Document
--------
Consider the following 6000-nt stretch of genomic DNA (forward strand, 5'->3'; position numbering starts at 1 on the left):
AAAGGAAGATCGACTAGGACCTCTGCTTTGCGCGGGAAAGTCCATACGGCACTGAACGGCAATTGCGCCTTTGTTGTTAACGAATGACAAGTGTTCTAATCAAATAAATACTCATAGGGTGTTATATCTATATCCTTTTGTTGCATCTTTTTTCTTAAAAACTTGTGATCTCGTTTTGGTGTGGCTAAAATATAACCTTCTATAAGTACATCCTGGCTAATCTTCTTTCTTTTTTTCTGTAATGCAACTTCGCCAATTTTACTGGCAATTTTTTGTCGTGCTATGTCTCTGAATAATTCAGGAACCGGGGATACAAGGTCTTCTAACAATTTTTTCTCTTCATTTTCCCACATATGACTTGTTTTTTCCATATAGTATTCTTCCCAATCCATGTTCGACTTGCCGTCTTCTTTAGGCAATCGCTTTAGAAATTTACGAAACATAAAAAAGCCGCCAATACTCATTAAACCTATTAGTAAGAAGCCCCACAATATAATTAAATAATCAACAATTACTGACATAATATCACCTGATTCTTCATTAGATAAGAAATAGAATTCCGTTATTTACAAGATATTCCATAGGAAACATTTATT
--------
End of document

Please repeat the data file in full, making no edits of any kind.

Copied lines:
Consider the following 6000-nt stretch of genomic DNA (forward strand, 5'->3'; position numbering starts at 1 on the left):
AAAGGAAGATCGACTAGGACCTCTGCTTTGCGCGGGAAAGTCCATACGGCACTGAACGGCAATTGCGCCTTTGTTGTTAACGAATGACAAGTGTTCTAATCAAATAAATACTCATAGGGTGTTATATCTATATCCTTTTGTTGCATCTTTTTTCTTAAAAACTTGTGATCTCGTTTTGGTGTGGCTAAAATATAACCTTCTATAAGTACATCCTGGCTAATCTTCTTTCTTTTTTTCTGTAATGCAACTTCGCCAATTTTACTGGCAATTTTTTGTCGTGCTATGTCTCTGAATAATTCAGGAACCGGGGATACAAGGTCTTCTAACAATTTTTTCTCTTCATTTTCCCACATATGACTTGTTTTTTCCATATAGTATTCTTCCCAATCCATGTTCGACTTGCCGTCTTCTTTAGGCAATCGCTTTAGAAATTTACGAAACATAAAAAAGCCGCCAATACTCATTAAACCTATTAGTAAGAAGCCCCACAATATAATTAAATAATCAACAATTACTGACATAATATCACCTGATTCTTCATTAGATAAGAAATAGAATTCCGTTATTTACAAGATATTCCATAGGAAACATTTATT